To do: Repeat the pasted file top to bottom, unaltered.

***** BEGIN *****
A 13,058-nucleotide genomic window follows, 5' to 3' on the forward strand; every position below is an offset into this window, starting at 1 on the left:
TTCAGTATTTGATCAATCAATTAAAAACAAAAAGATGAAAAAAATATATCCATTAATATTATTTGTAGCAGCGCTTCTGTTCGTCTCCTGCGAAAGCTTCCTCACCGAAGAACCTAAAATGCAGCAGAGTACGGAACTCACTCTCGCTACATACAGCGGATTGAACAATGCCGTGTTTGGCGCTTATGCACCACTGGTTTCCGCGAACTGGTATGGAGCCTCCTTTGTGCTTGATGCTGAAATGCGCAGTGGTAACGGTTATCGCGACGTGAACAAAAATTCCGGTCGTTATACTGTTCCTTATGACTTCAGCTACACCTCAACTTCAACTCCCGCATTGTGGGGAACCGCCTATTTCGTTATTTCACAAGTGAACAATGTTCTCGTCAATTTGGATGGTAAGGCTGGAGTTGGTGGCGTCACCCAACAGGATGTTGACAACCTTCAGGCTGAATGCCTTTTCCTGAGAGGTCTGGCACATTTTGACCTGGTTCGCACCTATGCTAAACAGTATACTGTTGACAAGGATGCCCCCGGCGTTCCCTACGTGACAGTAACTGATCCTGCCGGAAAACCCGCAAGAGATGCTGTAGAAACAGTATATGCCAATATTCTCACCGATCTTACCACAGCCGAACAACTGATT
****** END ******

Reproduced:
A 13,058-nucleotide genomic window follows, 5' to 3' on the forward strand; every position below is an offset into this window, starting at 1 on the left:
TTCAGTATTTGATCAATCAATTAAAAACAAAAAGATGAAAAAAATATATCCATTAATATTATTTGTAGCAGCGCTTCTGTTCGTCTCCTGCGAAAGCTTCCTCACCGAAGAACCTAAAATGCAGCAGAGTACGGAACTCACTCTCGCTACATACAGCGGATTGAACAATGCCGTGTTTGGCGCTTATGCACCACTGGTTTCCGCGAACTGGTATGGAGCCTCCTTTGTGCTTGATGCTGAAATGCGCAGTGGTAACGGTTATCGCGACGTGAACAAAAATTCCGGTCGTTATACTGTTCCTTATGACTTCAGCTACACCTCAACTTCAACTCCCGCATTGTGGGGAACCGCCTATTTCGTTATTTCACAAGTGAACAATGTTCTCGTCAATTTGGATGGTAAGGCTGGAGTTGGTGGCGTCACCCAACAGGATGTTGACAACCTTCAGGCTGAATGCCTTTTCCTGAGAGGTCTGGCACATTTTGACCTGGTTCGCACCTATGCTAAACAGTATACTGTTGACAAGGATGCCCCCGGCGTTCCCTACGTGACAGTAACTGATCCTGCCGGAAAACCCGCAAGAGATGCTGTAGAAACAGTATATGCCAATATTCTCACCGATCTTACCACAGCCGAACAACTGATT